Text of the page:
I gather that you know something of my own personal struggle to find God. I sympathize very much with your struggle to bridge the gap between the head and the heart, to find experientially what you believe intellectually to be true. One verse of Scripture that was a comfort to me during that time of my own life was: “We must through much tribulation enter into the Kingdom of God” (Acts 14.22). As a sincere seeker after God, you should claim and cling to Jesus’ promise, “Ask, and it will be given you; seek, and you will find; knock, and it will be opened to you. For everyone who asks receives, and he who seeks finds, and to him who knocks it will be opened” (Luke 11.9-10).
One mistake you seem to be making is demanding an experience of God prior to making a commitment to Him. Jesus’ promise that you quote in John 14.13 is, unlike his promise to seekers, given to disciples, not to outsiders. He never promises to give “some kind of proof or assurance that he is truly there.” Think of doubting Thomas. When Jesus appeared to him, Jesus said, “Have you believed because you have seen me? Blessed are those who have not seen and yet believe” (John 20.29). Thomas should have believed on the basis of the apostolic testimony to Jesus’ resurrection. Similarly, we have that same testimony (not to mention the testimony of the Holy Spirit) and should believe on that basis.
Moreover, you’re really setting yourself up for a fall when you demand that that experience be indubitable: “if I am gonna dedicate my life to something, I better be ABSOLUTELY sure that it is the truth.” I should say quite to the contrary! If you find yourself lost in the mountains and see that a terrible snowstorm is brewing, you will not demand absolute certainty if you meet a hiker who points you to the path which he claims will lead you to safety. Given your desperate situation, you’re not in a position to demand absolute certainty that he has pointed you to the true path. When I was searching for God, it occurred to me that even if the odds of Christianity’s being true were one in a million, it was worth believing because of the great reward that was at stake.
There seems to be a confusion in your demand for an experience of God, Joe. Are you asking for an experience as a way of knowing that Christianity is true, so that you can make a commitment? Then, as I’ve explained, that’s inappropriate and unnecessary. Ask yourself: Do I, or do I not, believe that Christianity is true? If you think that Christianity is true, then no further experience is needed to attest to its truth. You can make a commitment to Christ on the basis of what you know to be true (even if not with absolute certainty).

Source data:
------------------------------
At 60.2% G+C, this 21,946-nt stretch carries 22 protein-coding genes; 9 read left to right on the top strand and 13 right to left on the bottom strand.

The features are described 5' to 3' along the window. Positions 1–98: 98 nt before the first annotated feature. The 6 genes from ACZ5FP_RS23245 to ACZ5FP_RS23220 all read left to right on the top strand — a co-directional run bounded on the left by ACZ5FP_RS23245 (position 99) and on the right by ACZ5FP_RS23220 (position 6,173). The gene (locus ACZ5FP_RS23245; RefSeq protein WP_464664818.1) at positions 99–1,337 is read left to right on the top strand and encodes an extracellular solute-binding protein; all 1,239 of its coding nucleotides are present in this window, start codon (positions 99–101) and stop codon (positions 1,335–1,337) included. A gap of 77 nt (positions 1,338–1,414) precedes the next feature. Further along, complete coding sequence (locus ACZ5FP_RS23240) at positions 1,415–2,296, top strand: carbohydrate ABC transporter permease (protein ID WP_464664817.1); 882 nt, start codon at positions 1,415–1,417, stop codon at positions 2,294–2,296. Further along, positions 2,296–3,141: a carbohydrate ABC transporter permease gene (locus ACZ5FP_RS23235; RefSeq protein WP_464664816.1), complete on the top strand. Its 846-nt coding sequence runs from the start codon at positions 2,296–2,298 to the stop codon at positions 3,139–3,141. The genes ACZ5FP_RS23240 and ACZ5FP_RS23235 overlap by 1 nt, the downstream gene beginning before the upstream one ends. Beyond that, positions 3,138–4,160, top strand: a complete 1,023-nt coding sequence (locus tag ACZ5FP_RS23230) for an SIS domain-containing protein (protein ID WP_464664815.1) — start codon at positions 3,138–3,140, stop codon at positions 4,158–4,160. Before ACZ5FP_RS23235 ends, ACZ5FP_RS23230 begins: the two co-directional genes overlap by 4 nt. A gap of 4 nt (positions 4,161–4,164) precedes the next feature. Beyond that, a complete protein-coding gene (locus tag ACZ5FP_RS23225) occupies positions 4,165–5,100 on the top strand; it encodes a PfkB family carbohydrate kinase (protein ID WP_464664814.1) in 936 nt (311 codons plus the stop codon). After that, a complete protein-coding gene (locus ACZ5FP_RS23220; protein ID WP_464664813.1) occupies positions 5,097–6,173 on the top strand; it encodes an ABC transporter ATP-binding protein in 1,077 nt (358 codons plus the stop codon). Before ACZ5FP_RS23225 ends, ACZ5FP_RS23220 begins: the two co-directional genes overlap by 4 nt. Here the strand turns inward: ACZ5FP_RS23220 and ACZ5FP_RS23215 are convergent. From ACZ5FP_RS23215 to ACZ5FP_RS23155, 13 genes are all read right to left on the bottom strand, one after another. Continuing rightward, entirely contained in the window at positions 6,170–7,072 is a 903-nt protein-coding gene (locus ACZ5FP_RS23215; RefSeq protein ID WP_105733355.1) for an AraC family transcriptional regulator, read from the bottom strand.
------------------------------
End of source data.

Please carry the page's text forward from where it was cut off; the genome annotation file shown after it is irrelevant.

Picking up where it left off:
Or is it that you are frustrated because, having come to believe intellectually, you want it to be real in your experience as well? That’s a very different kettle of fish! Here is where we really need to have a personal conversation, Joe, to find out exactly what steps you have taken in order to find God. You’ve obviously read the New Testament. Excellent! How have you followed up on what you discovered there? You say, “I confessed my sins to him. I have tried to walk in his way.” Confessing your sins is a good first step. But it sounds as if you’re then trying to live out the Christian life. That’s putting the cart before the horse, Joe. Before we can live the Christian life, we need to be, as Jesus put it, “born again” (John 3.1-15). In our sinful state of alienation from God, we are spiritually dead. We’re like a cell phone with a dead battery. God’s signals are all around us, but we can’t receive them because we’re dead, spiritually speaking. We need to be recharged, or better, given a brand new battery. How does that happen? By receiving the Holy Spirit, who indwells us and regenerates us, bringing new spiritual life and restoring our relationship with God. Because the Holy Spirit acts in Christ’s place, we often speak of this as “receiving Christ.”